• 21. Impact on Professional Functioning  Performance of JobTasks  Decrease in quality & quantity  Low motivation  Avoidance of job tasks  Increased mistakes  Setting perfectionist standards  Obsession about details
    • 22. Impact on Professional Functioning  Morale  Decrease in confidence  Loss of interest  Dissatisfaction  Negative attitude  Apathy  Demoralization  Lack of appreciation  Detachment  Feelings of incompleteness
    • 23. Impact on Professional Functioning  Interpersonal  Withdrawal from colleagues  Impatience  Decrease in quality of relationship  Poor communication  Staff conflicts
    • 24. Impact on Professional Functioning  Behavioral  Absenteeism  Exhaustion  Faulty judgment  Irritability  Tardiness  Irresponsibility  Overwork  Frequent job changes
    • 25. Compassion Fatigue Secondary Trauma How do I get rid of it?
    • 26. “When you discover you are riding a dead horse, the best strategy is to dismount” - Dakota Tribal Saying
    • 27. ““Primum non nocere”Primum non nocere” - Claudius Galen, born in 129 AD, chief physician to the gladiator school in Pergamum First Do No HarmFirst Do No Harm
    • 28. ““First do no harmFirst do no harm to Self”to Self” - Gentry & Figley, 2007 Created adage after discovering correlation between compassion fatigue and ethical violations
    • 29. Self-Care may involve…  Re-evaluating an unhealthy relationship  Listening to your body & staying within your limits  Advocating for your rights  Commit more time to planning  Not assuming responsibility for others & their problems  Lose “all-or-nothing” thinking; be more flexible  Not feeling compelled to “fix”/solve another person’s problem  Not anticipate the needs of others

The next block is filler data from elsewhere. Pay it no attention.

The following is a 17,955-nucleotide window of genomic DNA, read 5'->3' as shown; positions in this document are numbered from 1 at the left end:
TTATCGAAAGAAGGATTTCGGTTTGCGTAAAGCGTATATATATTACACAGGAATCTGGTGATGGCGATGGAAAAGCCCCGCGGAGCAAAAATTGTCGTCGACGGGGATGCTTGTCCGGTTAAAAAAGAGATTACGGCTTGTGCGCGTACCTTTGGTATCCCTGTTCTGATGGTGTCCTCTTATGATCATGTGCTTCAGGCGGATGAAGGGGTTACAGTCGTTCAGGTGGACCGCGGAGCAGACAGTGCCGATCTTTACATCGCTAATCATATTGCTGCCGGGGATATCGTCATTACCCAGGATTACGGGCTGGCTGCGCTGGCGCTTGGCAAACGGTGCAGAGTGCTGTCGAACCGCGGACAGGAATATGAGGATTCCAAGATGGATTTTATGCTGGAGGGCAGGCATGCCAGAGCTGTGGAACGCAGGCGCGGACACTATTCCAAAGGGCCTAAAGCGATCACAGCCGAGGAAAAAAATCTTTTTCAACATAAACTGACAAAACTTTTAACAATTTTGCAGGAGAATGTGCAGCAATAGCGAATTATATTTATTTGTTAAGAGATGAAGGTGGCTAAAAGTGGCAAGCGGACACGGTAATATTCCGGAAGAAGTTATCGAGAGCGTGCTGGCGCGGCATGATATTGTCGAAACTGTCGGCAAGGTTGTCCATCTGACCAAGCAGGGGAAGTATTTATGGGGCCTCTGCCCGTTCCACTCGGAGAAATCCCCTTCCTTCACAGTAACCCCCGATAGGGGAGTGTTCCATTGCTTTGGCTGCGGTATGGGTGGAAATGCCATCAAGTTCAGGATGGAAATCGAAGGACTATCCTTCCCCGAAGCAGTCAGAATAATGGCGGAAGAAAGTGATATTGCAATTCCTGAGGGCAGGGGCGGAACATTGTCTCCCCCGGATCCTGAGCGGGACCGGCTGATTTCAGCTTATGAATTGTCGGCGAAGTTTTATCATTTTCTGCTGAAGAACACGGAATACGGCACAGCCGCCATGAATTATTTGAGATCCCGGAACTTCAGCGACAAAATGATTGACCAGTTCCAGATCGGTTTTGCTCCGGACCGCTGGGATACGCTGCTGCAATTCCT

• 30. Self-Care may involve…  Re-think trying to please others; explore being satisfied with self  Appreciate your mistakes – opportunity to learn & grow  Not over-committing  Giving yourself plenty of time so you don’t feel harried or pressured  Quit blaming and shaming self…then others  Stop taking things personally
    • 31. Self-Care may involve…  Keeping up with dentist & doctors appts.  Taking restroom breaks when needed  Accepting myself for who I am  Not feeling the need to control; accept some things are out of my control  Forgive yourself when you make a mistake  Quit trying to prove you’re good enough  Stop tolerating behaviors that you don’t want to tolerate  Trust yourself
    • 32. Compassion Fatigue Secondary Trauma How do I keep it from coming back?
    • 33. Back to the CF Process  Detachment (M. Beattie, 1992)  Opposite of attachment – excessively worried or preoccupied w/ person or problem  It’s Not: Cold,Withdrawn, Hostile, Ignorant Bliss  Based on premise that “each person is responsible for himself & we can’t solve problems that aren’t our own & worrying doesn’t help”
    • 34. Detachment cont.  “It doesn’t mean we don’t care. It means we learn to love, care & be involved without going crazy” (M. Beattie, 1992)  “When we allow people to be who they are, then we stop trying to change things we can’t.” (M. Beattie, 1992)
    • 35. Sense of Satisfaction  “Shades of Gray” (D. Burns, 2005, Cognitive Motivational Therapy)  “When things don’t work out as well as you’d hoped, you can think of the experience as a partial success or learning opportunity.  Question: Are you wanting your client to provide for you a sense of satisfaction?  “You’re OK … then I’m OK”
    • 36. Sense of Satisfaction cont.  Reframe the “Pay-Out”  Appreciation  Approval  Attention  Acceptance  Affiliation  Admiration  Acknowledgement  Affirmation  Accomplishment  Affection
    • 37. Standards of Self-Care 1. Respect for dignity & worth of self 2. Responsible for self-care 3. Universal right to wellness 4. Physical rest, emotional rest & nourishment 5. Seek, find & remember appreciation from supervisors & clients 6. Make it known that you wish to be recognized for your service Adapted from “Standards of Self Care for the Practitioner,” Green Cross Foundation, Inc., 2004